Barrett-Jackson’s auction is so big in Scottsdale, Arizona in January – and it’s so well publicized (not to mention live results) that it makes it easy to catch all the action. And last year we found it necessary to split up the highlights over two posts (and weekends). This year, the first three days were kind of lackluster with regards to interesting cars (plus I don’t have the time), so I’m combining them into a single post.
The top sale for the first three days (charity cars notwithstanding) was a pitifully photographed 1968 Shelby GT500 KR that sold for $108,900. We only featured one car from these three days, a 1906 Success Highwheeler, which sold for $33,000.
Overall, the top sale was the first Batmobile ever made. Built by George Barris around the 1955 Lincoln Futura Concept car, this Batmobile has been in his possession since the end of filming when he bought it for $1. There are a lot of replicas out there, but this is the first one. It sold for $4,620,000. I would describe this price as bat$&!t crazy. Those replicas don’t sound so bad now.
One of the other most eye-popping results that will be making people rethink whether or not they will be keeping theirs was this 1970 Oldsmobile 442 W30 Convertible for $357,500.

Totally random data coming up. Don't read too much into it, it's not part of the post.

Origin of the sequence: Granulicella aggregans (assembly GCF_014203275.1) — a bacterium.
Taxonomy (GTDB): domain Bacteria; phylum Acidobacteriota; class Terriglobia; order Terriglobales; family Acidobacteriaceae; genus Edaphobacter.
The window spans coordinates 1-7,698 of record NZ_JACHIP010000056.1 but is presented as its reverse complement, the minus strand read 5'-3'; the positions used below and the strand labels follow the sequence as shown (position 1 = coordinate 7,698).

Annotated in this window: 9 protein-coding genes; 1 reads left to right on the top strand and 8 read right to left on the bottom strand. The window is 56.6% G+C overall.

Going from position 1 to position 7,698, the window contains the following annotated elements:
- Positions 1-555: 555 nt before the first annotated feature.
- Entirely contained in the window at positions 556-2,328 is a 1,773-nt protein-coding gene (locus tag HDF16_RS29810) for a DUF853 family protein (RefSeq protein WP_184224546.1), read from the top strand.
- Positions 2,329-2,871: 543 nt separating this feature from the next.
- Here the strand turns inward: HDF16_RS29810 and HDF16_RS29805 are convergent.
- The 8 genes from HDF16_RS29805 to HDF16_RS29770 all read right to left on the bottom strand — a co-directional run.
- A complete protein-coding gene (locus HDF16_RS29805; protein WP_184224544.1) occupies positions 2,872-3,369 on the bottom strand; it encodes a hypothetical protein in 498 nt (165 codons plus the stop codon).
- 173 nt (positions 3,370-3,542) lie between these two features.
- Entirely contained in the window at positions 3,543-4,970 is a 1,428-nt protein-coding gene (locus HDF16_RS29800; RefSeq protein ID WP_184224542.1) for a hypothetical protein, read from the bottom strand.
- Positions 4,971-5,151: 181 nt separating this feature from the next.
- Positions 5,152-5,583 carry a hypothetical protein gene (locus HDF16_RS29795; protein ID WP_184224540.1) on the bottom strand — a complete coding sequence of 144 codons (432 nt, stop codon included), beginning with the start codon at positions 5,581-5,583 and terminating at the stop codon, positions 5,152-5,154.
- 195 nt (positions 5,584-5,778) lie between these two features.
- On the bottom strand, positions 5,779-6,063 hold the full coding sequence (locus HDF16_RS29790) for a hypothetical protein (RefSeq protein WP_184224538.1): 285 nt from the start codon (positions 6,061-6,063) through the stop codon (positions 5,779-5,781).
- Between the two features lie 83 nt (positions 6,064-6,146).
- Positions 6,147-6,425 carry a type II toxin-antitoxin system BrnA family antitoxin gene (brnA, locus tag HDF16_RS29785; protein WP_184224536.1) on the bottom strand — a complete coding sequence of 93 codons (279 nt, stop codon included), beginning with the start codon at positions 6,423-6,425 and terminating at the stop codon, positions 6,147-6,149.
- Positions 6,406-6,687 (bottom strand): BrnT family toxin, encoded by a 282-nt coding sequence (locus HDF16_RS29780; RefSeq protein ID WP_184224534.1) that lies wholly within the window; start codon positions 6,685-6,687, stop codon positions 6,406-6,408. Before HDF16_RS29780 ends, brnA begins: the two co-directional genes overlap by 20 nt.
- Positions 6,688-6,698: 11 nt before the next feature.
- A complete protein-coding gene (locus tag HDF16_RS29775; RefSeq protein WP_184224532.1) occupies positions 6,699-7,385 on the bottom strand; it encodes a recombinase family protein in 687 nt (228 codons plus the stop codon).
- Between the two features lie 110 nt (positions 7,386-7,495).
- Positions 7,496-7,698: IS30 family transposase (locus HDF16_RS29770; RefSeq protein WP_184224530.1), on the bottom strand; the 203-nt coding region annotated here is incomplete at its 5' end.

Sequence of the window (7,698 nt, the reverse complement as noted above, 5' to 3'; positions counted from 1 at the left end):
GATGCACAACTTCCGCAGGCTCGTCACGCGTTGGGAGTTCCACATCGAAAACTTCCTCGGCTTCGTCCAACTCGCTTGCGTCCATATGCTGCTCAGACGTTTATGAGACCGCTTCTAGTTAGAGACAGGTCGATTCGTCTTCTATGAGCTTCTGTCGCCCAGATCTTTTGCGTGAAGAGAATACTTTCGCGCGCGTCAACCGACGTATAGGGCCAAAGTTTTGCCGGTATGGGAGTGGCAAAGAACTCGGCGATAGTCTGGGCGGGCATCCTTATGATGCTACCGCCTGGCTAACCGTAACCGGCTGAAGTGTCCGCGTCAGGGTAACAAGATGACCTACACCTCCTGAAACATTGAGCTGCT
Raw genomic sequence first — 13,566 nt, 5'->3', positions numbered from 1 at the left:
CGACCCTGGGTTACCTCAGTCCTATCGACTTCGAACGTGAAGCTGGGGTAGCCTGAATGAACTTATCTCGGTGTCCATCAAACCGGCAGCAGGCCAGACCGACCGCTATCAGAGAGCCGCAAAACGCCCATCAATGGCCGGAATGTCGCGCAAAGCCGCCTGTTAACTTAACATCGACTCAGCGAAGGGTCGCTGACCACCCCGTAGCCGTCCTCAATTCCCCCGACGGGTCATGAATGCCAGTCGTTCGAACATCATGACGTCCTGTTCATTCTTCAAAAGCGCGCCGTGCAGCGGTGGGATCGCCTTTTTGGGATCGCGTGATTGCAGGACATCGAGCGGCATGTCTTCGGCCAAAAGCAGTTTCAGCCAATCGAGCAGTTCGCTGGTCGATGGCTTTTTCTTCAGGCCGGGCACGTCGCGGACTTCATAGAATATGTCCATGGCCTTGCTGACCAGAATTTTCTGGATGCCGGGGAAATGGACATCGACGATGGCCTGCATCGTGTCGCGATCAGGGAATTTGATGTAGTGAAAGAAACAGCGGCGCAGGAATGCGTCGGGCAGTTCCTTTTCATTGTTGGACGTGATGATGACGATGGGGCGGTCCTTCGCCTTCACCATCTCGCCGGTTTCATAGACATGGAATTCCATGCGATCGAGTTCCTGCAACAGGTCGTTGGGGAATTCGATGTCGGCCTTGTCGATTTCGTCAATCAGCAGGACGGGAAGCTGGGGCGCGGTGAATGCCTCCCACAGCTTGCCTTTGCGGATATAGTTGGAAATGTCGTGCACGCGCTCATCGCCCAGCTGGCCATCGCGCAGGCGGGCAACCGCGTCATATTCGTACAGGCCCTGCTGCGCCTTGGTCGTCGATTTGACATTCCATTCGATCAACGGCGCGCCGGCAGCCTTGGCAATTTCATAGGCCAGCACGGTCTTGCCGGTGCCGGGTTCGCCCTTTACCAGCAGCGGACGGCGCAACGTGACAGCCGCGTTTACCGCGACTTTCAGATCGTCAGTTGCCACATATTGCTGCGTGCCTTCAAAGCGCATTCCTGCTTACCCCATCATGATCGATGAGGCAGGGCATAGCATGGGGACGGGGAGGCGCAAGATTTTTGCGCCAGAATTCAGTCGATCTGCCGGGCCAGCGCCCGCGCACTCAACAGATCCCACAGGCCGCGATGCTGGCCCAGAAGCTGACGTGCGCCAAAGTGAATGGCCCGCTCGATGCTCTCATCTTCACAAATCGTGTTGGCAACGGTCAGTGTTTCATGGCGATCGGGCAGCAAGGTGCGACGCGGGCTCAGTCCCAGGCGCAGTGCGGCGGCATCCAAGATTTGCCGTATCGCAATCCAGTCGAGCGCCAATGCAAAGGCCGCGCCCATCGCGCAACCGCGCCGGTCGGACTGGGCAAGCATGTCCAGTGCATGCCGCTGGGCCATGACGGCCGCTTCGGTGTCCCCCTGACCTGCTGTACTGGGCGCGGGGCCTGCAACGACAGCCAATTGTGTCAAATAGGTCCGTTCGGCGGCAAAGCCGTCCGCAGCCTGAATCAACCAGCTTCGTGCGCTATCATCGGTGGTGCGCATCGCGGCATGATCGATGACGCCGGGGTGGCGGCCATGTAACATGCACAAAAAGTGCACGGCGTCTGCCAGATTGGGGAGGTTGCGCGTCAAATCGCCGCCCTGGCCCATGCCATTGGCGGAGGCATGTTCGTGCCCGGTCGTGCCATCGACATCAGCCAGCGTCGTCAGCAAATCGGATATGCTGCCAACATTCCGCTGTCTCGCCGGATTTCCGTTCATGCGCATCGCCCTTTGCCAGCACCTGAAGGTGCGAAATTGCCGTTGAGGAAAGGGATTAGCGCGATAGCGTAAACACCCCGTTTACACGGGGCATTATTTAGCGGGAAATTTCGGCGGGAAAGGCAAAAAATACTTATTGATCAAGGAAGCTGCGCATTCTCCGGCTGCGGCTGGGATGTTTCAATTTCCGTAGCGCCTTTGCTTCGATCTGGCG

There were a few other million dollar cars, starting with this 1955 Mercedes-Benz 300SL that was purchased new by Clark Gable. It originally didn’t meet its reserve on the block but was sold shortly after for a slightly lower price. It sold for $2,035,000.
The next million-dollar car was one of our feature cars. The 1934 Duesenberg Model J Murphy Beverly Sedan sold for $1,430,000. There was another Duesenberg at this sale, that we featured a while back, that failed to meet its reserve. Another feature car that failed to sell was the Shelby EXP 500. The other car that came from Craig Jackson’s personal collection was the 1971 Plymouth Hemi ‘Cuda Convertible that sold for $1,320,000. Another top sale was this 1929 Isotta-Fraschini Tipo 8A SS Castagna Roadster for $1,320,000.
Our featured Chrysler Diablo Concept car sold for $1,375,000. Another concept car was this 1954 Packard Panther Convertible that sold for $825,000.
More million-dollar cars: this 1968 Chevrolet Corvette L-88 Owens/Corning race car sold for $1,100,000.
There was also a pair of 1940s French beauties that crossed the million-dollar mark. First, this 1949 Delahaye Type 175 Saoutchik Coupe de Ville sold for $1,210,000.
Then there was this 1947 Talbot-Lago T-26 Gran Sport by Franay that brought $2,035,000.
Of our three other feature cars, Fatty Arbuckle’s Pierce-Arrow failed to sell. The incredible Ruxton Sedan was stolen for $275,000. And the Hudson Italia sold for $396,000. There was another Isotta-Fraschini at this sale, a 1925 Tipo 8A S Boattail Roadster by Corsica. It sold for $935,000.
There was also this 1969 Chevrolet Camaro Dick Harrell 427 that sold for $253,000.
This 1927 Bugatti Type 38 with Four-Seat Open Tourer coachwork by Lavocat et Marsaud sold for $715,000.
And finally, one of my favorite cars from this sale was this 1913 Fiat Tipo 55 Speed Car that brought $198,000. Which is less than it would have had it been sold elsewhere, I would bet. You can check out full results here (the final day of the auction is still on-going as I write this).